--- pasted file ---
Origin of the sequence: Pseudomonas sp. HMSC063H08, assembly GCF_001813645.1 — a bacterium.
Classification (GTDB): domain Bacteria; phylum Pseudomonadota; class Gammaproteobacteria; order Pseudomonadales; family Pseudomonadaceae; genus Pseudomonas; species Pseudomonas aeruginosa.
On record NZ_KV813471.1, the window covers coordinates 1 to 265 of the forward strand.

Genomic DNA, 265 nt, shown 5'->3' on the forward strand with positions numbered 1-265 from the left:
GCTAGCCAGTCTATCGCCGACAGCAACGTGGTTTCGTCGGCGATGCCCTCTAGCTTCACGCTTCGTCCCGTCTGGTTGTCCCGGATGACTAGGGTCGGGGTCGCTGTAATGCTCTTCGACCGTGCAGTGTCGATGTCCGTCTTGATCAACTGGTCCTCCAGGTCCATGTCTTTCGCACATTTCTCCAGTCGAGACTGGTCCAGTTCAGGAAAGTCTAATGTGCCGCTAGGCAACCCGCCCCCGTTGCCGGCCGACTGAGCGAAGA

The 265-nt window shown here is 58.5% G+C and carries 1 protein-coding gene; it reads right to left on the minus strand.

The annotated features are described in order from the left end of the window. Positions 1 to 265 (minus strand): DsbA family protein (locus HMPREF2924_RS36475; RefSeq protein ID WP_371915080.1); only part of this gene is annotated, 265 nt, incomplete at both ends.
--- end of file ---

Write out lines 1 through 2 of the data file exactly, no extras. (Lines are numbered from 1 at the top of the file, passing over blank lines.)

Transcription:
Origin of the sequence: Pseudomonas sp. HMSC063H08, assembly GCF_001813645.1 — a bacterium.
Classification (GTDB): domain Bacteria; phylum Pseudomonadota; class Gammaproteobacteria; order Pseudomonadales; family Pseudomonadaceae; genus Pseudomonas; species Pseudomonas aeruginosa.